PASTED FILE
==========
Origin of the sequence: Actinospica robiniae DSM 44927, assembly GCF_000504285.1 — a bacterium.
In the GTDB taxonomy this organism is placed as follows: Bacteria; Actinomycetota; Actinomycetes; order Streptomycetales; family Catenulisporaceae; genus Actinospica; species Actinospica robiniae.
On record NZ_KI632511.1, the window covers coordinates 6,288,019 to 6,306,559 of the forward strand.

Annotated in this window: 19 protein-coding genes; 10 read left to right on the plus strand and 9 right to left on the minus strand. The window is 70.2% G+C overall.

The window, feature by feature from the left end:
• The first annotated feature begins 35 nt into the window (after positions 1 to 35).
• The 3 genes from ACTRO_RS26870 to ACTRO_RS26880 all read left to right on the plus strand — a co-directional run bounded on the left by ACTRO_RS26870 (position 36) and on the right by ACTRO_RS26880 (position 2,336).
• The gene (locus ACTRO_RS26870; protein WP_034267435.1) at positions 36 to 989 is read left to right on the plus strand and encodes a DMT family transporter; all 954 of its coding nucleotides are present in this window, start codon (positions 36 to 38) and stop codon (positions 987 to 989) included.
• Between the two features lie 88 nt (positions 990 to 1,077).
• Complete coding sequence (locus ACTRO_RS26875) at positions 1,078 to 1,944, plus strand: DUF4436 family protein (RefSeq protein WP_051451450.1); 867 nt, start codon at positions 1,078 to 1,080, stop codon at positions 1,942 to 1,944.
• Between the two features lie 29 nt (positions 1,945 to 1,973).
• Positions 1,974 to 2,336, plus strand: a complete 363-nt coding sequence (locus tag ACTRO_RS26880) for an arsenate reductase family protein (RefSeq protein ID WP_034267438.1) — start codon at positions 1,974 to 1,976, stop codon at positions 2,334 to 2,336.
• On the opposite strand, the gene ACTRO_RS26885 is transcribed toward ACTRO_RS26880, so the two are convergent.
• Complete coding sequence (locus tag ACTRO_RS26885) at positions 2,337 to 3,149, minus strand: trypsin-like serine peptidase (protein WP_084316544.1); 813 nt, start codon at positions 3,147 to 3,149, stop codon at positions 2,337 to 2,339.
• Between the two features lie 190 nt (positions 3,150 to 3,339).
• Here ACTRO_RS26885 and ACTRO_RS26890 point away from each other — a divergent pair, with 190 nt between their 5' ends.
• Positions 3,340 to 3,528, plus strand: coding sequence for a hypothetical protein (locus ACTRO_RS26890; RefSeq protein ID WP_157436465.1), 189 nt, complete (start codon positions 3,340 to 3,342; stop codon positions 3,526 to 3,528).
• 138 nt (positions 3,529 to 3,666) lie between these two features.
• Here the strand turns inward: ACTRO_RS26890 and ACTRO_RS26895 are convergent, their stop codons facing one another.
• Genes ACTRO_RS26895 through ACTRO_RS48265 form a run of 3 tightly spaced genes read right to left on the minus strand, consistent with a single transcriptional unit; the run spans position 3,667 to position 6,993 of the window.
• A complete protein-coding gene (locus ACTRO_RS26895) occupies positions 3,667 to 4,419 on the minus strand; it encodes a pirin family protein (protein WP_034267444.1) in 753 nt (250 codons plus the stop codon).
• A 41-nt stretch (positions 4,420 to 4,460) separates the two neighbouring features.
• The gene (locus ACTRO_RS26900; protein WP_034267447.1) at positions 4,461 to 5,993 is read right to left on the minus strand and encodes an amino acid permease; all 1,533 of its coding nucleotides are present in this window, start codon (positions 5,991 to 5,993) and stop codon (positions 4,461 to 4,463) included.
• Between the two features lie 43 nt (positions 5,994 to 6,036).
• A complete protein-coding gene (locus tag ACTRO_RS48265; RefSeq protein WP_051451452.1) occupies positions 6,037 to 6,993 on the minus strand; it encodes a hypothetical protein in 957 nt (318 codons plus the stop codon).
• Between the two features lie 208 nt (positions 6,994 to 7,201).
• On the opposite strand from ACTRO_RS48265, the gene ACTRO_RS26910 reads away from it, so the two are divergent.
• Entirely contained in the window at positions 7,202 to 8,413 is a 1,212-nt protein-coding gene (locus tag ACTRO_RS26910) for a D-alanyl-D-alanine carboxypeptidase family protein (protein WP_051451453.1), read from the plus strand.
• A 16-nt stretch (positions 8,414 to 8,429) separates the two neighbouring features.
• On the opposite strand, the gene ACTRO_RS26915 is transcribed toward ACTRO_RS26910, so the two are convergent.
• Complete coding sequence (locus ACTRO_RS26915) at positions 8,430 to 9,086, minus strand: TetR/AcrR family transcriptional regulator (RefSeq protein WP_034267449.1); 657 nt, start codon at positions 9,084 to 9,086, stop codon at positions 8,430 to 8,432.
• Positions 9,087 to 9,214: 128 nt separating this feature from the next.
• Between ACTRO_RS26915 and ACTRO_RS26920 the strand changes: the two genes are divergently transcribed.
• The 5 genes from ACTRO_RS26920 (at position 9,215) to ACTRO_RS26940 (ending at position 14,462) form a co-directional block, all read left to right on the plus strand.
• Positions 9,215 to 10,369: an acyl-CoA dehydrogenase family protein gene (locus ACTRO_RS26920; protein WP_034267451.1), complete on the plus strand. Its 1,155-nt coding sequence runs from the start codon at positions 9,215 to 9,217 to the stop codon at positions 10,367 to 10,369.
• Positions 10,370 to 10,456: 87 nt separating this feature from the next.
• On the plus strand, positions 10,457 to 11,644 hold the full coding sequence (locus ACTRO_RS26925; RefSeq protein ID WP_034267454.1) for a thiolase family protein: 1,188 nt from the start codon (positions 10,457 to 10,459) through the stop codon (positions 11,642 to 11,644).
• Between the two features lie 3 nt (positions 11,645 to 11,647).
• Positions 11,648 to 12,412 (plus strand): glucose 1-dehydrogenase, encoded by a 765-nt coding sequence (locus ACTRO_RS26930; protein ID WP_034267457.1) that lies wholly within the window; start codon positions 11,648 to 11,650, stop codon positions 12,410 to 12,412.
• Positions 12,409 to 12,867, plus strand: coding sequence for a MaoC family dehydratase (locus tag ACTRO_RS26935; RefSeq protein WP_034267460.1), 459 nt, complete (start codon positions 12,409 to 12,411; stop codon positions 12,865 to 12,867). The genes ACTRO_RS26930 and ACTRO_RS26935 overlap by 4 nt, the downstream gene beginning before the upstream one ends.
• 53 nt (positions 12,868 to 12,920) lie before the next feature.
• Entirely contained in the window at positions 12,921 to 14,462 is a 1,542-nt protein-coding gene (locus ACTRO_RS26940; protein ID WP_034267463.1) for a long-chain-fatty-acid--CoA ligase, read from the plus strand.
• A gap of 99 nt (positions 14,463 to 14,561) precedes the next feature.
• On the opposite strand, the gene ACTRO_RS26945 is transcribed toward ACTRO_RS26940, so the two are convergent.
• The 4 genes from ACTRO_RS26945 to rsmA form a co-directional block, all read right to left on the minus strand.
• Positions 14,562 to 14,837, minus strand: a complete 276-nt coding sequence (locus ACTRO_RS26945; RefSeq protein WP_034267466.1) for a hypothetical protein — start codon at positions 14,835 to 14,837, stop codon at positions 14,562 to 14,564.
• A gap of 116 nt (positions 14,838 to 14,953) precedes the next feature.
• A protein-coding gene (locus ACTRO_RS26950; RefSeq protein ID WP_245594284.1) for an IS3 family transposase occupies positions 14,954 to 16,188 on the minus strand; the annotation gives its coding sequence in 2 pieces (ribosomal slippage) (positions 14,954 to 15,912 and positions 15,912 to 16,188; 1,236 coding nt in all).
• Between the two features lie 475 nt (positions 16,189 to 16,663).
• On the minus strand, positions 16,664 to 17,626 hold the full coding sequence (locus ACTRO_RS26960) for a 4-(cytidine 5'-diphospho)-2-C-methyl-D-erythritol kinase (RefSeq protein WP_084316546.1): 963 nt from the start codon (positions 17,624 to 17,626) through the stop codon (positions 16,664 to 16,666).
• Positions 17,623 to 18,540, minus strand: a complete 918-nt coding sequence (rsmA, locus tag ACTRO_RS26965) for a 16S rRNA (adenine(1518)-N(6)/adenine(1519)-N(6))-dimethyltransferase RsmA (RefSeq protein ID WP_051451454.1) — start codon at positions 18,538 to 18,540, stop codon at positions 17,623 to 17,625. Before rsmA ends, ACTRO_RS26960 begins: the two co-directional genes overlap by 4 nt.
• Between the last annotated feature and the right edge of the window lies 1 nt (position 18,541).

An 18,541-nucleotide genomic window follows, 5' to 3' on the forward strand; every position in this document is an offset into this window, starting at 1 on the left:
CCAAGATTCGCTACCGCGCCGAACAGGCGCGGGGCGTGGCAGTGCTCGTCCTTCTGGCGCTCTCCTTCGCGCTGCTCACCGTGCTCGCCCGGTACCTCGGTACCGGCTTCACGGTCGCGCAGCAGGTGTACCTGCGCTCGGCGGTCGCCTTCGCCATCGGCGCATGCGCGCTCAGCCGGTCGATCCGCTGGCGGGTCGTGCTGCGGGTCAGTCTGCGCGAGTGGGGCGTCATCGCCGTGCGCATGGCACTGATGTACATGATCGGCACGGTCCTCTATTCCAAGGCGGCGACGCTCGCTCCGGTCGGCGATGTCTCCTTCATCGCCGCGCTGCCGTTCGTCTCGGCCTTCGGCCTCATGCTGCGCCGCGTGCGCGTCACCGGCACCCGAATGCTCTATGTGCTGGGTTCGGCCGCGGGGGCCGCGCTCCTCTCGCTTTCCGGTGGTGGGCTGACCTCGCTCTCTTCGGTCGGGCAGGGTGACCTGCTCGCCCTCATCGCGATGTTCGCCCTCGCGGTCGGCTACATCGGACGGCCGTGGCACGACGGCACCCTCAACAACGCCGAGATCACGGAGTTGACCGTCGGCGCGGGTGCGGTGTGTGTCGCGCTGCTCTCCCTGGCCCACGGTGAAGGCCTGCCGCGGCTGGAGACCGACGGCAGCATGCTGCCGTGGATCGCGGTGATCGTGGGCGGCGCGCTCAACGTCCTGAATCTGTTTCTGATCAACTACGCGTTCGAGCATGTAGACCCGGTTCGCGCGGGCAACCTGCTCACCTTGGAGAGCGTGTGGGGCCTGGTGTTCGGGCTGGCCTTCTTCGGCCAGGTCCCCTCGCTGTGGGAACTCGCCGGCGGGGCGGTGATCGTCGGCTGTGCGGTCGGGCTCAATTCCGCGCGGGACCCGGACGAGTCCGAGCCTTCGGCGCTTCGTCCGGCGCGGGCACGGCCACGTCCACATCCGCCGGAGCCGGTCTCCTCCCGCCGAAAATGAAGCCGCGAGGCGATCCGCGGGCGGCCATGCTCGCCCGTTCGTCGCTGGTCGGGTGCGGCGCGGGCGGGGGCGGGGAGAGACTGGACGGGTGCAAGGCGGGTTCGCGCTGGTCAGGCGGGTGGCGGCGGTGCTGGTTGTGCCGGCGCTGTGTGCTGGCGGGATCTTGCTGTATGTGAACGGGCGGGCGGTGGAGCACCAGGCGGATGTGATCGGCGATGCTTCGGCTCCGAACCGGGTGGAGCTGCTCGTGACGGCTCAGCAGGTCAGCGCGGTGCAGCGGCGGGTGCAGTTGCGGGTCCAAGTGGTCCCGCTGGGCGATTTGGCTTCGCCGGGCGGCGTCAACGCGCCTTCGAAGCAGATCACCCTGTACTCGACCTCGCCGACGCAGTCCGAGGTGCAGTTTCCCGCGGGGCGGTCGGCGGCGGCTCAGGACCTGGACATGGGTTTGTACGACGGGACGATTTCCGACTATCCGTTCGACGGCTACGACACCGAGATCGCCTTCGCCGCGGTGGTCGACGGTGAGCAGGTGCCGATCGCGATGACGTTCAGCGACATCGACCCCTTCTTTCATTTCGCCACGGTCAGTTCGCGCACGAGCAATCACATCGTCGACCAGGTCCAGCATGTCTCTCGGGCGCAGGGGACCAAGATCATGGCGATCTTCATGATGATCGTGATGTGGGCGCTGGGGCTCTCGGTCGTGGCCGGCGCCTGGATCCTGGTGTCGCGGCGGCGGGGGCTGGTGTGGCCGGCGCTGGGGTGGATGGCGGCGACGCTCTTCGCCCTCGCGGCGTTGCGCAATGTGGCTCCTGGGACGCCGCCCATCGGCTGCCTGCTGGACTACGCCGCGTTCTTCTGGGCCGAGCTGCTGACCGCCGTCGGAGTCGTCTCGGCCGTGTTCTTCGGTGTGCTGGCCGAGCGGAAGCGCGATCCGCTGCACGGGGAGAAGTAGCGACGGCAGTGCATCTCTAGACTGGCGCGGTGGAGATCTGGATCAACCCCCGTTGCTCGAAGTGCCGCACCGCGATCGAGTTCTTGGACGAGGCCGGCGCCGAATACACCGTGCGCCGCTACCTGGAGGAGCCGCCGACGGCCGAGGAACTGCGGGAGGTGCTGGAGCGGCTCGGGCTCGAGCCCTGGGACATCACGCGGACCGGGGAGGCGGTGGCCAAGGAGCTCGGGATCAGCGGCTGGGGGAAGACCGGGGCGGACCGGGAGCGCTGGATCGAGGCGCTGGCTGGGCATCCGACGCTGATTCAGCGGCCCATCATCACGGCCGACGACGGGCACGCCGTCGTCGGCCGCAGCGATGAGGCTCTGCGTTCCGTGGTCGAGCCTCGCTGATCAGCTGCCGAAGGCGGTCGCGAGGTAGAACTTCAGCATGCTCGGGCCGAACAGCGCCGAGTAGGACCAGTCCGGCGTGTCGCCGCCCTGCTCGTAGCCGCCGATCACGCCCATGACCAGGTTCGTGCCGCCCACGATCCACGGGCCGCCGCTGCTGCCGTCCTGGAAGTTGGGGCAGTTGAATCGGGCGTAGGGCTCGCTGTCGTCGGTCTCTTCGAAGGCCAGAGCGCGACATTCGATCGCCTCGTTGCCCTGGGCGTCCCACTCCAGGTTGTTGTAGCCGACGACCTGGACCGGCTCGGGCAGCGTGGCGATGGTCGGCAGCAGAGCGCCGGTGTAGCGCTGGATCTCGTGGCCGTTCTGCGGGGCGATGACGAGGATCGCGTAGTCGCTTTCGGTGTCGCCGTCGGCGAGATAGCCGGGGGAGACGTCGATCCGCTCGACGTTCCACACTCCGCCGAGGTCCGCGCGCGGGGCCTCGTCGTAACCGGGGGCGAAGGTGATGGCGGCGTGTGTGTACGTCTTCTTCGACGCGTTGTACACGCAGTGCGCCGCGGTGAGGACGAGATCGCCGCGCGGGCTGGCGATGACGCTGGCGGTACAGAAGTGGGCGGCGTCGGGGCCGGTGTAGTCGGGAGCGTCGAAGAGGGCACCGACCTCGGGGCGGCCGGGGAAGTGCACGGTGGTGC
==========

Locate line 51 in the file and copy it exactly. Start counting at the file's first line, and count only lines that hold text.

• Positions 17,623 to 18,540, minus strand: a complete 918-nt coding sequence (rsmA, locus tag ACTRO_RS26965) for a 16S rRNA (adenine(1518)-N(6)/adenine(1519)-N(6))-dimethyltransferase RsmA (RefSeq protein ID WP_051451454.1) — start codon at positions 18,538 to 18,540, stop codon at positions 17,623 to 17,625. Before rsmA ends, ACTRO_RS26960 begins: the two co-directional genes overlap by 4 nt.